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Duo Concertant Sonata for Two


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The acclaimed Naxos Robert Craft Stravinsky Edition continues with this fascinating album of diverse pieces by one of the 20th Century' iconic composers. The Duo Concertant reconciles the contrasting timbres of violin and piano, while the breezy Sonata fo

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Amazon.com: 2 reviews
3 of 3 people found the following review helpful
A Stravinsky Grab Bag May 24 2011
By J Scott Morrison - Published on Amazon.com
Format: Audio CD
This CD is part of the extensive Naxos series comprising Stravinsky works conducted by his acolyte, Robert Craft. Some of my favorites in that series are the one containing the Symphony in C and the Symphony in Three Movements Stravinsky: Symphony in C; Symphony In Three Movements, the Symphony of Psalms Stravinsky: Symphony of Psalms, The Fairy's Kiss and Pulcinella Stravinsky: Pulcinella; The Fairy's Kiss and the later ballets (Jeu de Cartes et al.) Stravinsky: Later Ballets. The present disc contains three chamber works: Duo Concertant for Violin and Piano (1932) played by Jennifer Frautschi, violin, and Jeremy Denk, piano; the Sonata for Two Pianos (1943-44) played by Ralph van Raat and Maarten van Veen, and Élégie for Viola (1944) played by Richard O'Neill. The works conducted by Craft are the Requiem Canticles (1965-66), Abraham and Isaac, a Sacred Ballad for Baritone and Chamber Orchestra (1962-62), and Stravinsky's rescoring for chamber orchestra of the Bluebird Pas de Deux from Tchaikovsky's Sleeping Beauty ballet.

The Duo Concertant is probably best known as the music for the ballet of the same name choreographed in 1972 for the New York City Ballet by George Balanchine. The Sonata for Two Pianos was written in America but is based solidly on Russian themes. It was soon picked up as a repertoire piece by such illustrious two-piano teams as Vonsky and Babin, and Gold and Fizdale. The Élégie for Solo Viola is a rarely heard work but is a moving five-minute work.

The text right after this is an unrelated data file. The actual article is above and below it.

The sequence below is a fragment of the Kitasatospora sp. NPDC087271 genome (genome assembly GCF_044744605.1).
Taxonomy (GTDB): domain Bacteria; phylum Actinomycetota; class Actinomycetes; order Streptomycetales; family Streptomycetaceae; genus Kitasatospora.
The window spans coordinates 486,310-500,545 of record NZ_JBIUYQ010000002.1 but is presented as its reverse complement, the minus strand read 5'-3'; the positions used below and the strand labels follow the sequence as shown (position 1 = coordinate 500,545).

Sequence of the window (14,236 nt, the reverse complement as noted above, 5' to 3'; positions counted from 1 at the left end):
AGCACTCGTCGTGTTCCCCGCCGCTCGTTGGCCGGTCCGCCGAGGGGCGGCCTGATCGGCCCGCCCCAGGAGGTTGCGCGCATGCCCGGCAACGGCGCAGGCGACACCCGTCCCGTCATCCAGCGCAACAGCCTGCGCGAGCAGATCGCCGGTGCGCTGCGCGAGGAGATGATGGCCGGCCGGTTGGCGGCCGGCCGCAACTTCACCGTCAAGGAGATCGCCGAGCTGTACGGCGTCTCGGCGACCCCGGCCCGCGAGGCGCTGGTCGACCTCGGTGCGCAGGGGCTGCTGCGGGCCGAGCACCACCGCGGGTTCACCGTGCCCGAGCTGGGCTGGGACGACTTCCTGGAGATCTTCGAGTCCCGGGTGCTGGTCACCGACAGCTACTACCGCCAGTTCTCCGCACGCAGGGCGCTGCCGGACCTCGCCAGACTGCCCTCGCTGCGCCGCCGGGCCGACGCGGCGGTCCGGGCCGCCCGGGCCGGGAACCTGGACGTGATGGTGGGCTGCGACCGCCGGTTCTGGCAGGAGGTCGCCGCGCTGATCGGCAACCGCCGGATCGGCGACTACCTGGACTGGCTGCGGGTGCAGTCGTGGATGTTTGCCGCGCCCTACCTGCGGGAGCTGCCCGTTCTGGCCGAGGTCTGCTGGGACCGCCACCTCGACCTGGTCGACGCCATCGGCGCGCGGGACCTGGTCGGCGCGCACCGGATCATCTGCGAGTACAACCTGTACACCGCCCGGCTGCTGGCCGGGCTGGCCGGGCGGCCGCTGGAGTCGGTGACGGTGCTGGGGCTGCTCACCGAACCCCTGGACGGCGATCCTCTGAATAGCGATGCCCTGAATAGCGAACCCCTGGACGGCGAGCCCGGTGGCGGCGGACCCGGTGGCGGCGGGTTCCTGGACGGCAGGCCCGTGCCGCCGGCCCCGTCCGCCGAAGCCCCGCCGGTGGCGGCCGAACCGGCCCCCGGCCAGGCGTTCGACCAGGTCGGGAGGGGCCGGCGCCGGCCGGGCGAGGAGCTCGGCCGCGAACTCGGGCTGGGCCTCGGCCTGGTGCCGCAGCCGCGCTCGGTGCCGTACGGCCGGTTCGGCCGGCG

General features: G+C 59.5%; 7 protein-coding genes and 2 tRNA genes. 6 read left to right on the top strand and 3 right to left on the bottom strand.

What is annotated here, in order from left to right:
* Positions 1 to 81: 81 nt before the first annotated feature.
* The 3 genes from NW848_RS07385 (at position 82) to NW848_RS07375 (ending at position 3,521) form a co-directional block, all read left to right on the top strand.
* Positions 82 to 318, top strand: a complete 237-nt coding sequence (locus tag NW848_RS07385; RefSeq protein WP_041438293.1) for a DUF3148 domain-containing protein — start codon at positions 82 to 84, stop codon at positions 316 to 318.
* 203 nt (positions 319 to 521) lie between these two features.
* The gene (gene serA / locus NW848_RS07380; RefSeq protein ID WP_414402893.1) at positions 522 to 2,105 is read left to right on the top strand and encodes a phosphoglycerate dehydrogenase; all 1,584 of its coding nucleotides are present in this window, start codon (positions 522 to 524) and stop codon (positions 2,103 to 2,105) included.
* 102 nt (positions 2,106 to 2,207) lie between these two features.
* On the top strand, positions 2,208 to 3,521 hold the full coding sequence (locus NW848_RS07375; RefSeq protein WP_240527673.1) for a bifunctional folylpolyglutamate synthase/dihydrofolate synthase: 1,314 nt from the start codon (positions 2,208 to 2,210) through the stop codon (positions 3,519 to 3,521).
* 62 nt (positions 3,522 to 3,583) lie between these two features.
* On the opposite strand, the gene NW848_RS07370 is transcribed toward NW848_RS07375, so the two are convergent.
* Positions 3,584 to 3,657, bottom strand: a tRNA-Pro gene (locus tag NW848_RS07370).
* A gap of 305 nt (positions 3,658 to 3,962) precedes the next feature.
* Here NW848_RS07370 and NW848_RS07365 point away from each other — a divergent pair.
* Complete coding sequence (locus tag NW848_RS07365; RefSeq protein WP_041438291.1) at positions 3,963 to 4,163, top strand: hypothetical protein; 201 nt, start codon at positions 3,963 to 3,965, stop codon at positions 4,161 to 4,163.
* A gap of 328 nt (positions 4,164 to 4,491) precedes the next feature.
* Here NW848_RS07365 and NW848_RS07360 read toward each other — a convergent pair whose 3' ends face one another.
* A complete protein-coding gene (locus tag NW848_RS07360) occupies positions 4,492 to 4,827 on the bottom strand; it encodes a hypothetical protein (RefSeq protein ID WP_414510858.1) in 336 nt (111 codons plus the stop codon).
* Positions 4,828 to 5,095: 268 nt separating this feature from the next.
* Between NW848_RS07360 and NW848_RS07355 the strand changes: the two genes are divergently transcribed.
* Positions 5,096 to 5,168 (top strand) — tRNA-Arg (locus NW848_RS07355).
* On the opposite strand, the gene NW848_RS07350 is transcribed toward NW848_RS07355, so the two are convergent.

Requiem Canticles is a work that sets parts of the Latin Mass for the Dead in serial style. It was performed at Stravinsky's funeral in 1971. The performance here by the Simon Joly Chorale rivals the classic recording by the Gregg Smith Singers. Sally Burgess, contralto, and Roderick Williams, bass are joined by the Philharmonia Orchestra in a powerful performance.

Abraham and Isaac is written to a Hebrew text, adapted by Sir Isaiah Berlin, that is taken from Chapter 22 of Genesis. It is dedicated 'to the people of Israel' and written in Stravinsky's own variation on serial technique that depends a great deal on hexachordal combinations from the twelve-tone scale. This is thorny music that conveys the drama of the text. It is performed effectively by baritone David Wilson-Johnson and the Philharmonia.

Unlike Stravinsky's rewriting of Tchaikovsky's music for 'The Fairy's Kiss' ('Le Baiser de la Fée'), his arrangement of the Bluebird Pas de Deux from 'Sleeping Beauty' is simply a partial reorchestration for chamber orchestra of the original. It was done for Lucia Chase and New York's Ballet Theater in the early 1940s and has taken on a life of its own both in ballet and orchestral performances. This recording was made by a fine group founded by Craft, the Twentieth Century Classics Ensemble.

This rather odd assortment of Stravinsky's works is satisfying and definitely worth hearing.

Scott Morrison
2 of 2 people found the following review helpful
Essential for Stravinsky Fans! July 28 2011
By goodmusicman - Published on Amazon.com
Format: Audio CD